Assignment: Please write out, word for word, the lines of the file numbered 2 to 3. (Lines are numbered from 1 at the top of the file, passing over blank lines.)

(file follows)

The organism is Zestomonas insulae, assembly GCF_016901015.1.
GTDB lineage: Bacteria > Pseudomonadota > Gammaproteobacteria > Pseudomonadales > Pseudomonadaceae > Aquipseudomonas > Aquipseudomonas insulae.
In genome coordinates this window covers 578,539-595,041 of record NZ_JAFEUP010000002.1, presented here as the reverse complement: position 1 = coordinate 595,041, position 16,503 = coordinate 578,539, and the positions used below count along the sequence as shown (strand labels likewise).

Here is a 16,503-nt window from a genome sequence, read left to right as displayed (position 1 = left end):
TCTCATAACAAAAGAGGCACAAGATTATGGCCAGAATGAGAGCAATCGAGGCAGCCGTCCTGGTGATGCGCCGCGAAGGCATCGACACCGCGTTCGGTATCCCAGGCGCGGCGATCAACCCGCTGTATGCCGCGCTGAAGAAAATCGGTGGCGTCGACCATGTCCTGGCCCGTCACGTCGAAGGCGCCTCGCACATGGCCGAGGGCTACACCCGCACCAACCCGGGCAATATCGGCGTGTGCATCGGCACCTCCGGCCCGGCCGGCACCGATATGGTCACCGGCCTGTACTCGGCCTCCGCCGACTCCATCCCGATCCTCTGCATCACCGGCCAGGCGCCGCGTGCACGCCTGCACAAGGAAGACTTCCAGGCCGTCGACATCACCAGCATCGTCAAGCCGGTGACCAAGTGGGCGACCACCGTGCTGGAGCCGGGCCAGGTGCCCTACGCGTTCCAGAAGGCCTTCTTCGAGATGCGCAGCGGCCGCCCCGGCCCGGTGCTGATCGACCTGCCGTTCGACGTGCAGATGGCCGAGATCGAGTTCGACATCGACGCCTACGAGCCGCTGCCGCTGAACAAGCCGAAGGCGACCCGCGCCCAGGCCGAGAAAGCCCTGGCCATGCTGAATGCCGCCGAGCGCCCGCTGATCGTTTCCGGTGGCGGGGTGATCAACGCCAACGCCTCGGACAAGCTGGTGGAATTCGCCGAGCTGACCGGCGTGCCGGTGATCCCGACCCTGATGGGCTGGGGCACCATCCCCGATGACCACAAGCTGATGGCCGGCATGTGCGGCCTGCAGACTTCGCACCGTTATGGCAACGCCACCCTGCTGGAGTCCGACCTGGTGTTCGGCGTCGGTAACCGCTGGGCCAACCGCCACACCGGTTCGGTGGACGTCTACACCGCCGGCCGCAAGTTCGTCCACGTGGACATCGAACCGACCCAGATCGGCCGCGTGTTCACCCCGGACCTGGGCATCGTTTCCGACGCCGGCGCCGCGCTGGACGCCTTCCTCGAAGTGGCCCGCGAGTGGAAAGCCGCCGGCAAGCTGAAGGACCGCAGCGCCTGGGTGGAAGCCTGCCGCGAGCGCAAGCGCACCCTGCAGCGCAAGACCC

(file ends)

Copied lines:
GTDB lineage: Bacteria > Pseudomonadota > Gammaproteobacteria > Pseudomonadales > Pseudomonadaceae > Aquipseudomonas > Aquipseudomonas insulae.
In genome coordinates this window covers 578,539-595,041 of record NZ_JAFEUP010000002.1, presented here as the reverse complement: position 1 = coordinate 595,041, position 16,503 = coordinate 578,539, and the positions used below count along the sequence as shown (strand labels likewise).